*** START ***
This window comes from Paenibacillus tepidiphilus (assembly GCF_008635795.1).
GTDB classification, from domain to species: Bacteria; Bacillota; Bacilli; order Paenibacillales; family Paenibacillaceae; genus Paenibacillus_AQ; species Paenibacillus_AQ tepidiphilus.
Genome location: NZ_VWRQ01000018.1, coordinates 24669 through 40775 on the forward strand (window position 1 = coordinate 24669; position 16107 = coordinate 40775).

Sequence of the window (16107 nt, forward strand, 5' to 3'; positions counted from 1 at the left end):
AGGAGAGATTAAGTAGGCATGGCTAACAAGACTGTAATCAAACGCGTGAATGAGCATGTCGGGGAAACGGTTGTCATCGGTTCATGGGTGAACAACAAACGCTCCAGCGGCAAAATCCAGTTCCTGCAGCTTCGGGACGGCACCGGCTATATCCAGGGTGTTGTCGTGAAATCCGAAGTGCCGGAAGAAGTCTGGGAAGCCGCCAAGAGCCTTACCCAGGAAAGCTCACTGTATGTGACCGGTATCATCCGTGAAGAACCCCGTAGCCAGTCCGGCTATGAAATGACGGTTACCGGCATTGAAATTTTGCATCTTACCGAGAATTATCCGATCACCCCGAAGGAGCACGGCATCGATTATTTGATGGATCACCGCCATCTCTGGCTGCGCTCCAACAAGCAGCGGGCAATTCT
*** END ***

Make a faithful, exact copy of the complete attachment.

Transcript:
This window comes from Paenibacillus tepidiphilus (assembly GCF_008635795.1).
GTDB classification, from domain to species: Bacteria; Bacillota; Bacilli; order Paenibacillales; family Paenibacillaceae; genus Paenibacillus_AQ; species Paenibacillus_AQ tepidiphilus.
Genome location: NZ_VWRQ01000018.1, coordinates 24669 through 40775 on the forward strand (window position 1 = coordinate 24669; position 16107 = coordinate 40775).

Sequence of the window (16107 nt, forward strand, 5' to 3'; positions counted from 1 at the left end):
AGGAGAGATTAAGTAGGCATGGCTAACAAGACTGTAATCAAACGCGTGAATGAGCATGTCGGGGAAACGGTTGTCATCGGTTCATGGGTGAACAACAAACGCTCCAGCGGCAAAATCCAGTTCCTGCAGCTTCGGGACGGCACCGGCTATATCCAGGGTGTTGTCGTGAAATCCGAAGTGCCGGAAGAAGTCTGGGAAGCCGCCAAGAGCCTTACCCAGGAAAGCTCACTGTATGTGACCGGTATCATCCGTGAAGAACCCCGTAGCCAGTCCGGCTATGAAATGACGGTTACCGGCATTGAAATTTTGCATCTTACCGAGAATTATCCGATCACCCCGAAGGAGCACGGCATCGATTATTTGATGGATCACCGCCATCTCTGGCTGCGCTCCAACAAGCAGCGGGCAATTCT